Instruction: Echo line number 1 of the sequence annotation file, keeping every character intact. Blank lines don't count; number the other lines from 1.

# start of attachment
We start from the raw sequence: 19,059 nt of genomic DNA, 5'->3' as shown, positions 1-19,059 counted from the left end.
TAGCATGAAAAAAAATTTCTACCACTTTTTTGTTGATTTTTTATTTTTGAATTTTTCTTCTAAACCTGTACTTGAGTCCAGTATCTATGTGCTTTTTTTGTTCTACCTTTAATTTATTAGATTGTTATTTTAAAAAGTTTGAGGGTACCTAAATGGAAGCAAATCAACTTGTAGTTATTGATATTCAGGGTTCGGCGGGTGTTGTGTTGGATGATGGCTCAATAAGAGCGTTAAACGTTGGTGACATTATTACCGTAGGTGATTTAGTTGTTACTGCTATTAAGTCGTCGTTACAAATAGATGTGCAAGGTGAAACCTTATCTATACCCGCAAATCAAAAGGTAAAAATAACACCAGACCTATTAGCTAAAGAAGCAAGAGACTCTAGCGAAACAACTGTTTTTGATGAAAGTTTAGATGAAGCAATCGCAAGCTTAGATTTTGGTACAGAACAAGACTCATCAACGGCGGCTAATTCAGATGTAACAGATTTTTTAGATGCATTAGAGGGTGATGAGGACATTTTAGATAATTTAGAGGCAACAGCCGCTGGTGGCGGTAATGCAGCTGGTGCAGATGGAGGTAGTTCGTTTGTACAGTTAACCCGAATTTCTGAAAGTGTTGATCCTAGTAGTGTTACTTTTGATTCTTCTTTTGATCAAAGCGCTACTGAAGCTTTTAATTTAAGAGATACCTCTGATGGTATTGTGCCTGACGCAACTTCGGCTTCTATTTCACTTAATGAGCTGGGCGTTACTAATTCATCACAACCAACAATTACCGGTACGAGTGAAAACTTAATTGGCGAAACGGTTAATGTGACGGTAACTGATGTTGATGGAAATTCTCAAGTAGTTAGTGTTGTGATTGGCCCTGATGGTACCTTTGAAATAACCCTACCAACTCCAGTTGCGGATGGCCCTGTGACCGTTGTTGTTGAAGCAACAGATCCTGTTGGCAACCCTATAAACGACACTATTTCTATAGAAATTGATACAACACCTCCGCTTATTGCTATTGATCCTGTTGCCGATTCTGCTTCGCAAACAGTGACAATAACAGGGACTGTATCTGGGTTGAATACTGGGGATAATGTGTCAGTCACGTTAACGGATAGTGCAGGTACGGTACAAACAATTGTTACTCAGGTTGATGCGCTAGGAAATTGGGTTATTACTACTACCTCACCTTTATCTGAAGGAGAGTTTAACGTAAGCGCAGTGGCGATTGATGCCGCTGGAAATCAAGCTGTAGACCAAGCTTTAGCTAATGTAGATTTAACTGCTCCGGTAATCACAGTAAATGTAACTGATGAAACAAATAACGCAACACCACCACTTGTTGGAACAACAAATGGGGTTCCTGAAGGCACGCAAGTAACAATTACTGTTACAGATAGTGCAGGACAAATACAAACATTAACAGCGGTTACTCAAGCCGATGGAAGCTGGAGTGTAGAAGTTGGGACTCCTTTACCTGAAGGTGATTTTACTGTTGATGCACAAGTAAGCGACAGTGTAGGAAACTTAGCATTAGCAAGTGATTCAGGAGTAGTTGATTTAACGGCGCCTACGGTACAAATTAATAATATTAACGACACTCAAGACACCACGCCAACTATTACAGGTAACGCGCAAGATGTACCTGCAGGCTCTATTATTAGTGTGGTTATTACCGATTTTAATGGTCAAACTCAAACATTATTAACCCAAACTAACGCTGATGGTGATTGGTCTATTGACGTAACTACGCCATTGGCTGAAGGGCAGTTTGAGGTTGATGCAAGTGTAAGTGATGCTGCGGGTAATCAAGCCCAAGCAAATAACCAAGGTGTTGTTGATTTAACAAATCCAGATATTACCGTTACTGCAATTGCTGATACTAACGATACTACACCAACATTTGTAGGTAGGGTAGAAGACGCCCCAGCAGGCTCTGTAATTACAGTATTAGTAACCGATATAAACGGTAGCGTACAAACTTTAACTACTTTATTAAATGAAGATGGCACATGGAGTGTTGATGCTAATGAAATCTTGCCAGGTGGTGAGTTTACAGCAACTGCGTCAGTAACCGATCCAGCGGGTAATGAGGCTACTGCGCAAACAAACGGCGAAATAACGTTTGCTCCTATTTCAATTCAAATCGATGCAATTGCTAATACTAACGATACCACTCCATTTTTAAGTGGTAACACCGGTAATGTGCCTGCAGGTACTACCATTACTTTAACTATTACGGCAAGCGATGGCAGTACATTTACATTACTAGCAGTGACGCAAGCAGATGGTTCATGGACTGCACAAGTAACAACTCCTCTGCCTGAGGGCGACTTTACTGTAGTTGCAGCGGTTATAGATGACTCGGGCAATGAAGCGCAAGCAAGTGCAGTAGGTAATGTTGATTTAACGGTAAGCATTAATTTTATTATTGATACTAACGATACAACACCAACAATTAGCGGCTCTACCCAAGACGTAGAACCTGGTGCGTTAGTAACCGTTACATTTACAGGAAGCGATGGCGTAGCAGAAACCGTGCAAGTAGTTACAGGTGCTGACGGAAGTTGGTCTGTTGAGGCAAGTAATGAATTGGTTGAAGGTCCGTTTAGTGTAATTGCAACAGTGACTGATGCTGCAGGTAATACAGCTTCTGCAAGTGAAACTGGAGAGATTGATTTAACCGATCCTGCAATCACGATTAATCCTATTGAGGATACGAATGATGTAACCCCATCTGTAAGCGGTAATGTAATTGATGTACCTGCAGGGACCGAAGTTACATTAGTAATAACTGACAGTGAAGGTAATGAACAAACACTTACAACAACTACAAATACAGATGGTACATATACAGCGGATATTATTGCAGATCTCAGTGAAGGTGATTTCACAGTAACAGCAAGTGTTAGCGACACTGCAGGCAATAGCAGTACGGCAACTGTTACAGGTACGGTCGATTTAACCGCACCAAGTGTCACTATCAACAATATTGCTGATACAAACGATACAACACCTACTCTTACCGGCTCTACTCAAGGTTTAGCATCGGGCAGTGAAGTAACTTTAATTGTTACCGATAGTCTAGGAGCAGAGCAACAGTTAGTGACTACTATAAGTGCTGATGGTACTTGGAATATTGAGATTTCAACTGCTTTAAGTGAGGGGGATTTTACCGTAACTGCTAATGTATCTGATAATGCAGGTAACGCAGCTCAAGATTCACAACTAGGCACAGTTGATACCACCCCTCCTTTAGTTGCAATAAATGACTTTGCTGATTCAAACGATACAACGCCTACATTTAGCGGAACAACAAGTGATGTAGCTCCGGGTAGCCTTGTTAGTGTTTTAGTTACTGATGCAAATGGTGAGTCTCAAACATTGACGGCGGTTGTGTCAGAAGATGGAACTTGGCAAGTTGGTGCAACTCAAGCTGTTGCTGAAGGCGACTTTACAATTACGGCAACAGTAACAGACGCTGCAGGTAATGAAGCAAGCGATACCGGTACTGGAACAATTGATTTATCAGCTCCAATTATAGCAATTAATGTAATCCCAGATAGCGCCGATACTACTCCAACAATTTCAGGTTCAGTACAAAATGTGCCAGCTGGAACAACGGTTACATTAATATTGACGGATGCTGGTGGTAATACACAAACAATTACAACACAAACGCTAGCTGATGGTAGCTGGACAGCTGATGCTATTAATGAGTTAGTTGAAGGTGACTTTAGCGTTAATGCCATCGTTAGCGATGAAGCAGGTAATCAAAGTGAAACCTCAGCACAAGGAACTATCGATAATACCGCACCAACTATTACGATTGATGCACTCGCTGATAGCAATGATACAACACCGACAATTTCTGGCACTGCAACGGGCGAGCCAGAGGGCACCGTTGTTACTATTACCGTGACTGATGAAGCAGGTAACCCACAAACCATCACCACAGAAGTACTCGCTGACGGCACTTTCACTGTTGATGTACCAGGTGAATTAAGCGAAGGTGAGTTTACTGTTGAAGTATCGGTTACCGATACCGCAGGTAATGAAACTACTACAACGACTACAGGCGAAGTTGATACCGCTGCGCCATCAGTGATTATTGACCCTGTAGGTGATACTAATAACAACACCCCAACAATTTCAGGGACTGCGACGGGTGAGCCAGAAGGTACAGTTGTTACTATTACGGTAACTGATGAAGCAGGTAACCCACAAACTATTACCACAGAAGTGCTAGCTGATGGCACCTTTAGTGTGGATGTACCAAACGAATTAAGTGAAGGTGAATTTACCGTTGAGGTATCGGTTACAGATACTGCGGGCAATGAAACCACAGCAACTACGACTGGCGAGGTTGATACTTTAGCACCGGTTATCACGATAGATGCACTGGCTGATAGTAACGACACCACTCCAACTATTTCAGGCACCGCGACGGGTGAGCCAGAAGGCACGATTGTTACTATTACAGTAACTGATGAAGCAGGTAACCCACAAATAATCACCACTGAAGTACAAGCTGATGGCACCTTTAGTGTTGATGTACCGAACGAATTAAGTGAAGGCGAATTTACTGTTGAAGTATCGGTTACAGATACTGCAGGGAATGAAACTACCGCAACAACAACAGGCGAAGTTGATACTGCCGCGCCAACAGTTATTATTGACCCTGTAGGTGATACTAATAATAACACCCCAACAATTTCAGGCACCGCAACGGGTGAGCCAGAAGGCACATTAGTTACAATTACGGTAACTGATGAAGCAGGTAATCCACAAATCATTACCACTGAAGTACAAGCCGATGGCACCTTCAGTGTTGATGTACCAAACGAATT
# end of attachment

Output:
We start from the raw sequence: 19,059 nt of genomic DNA, 5'->3' as shown, positions 1-19,059 counted from the left end.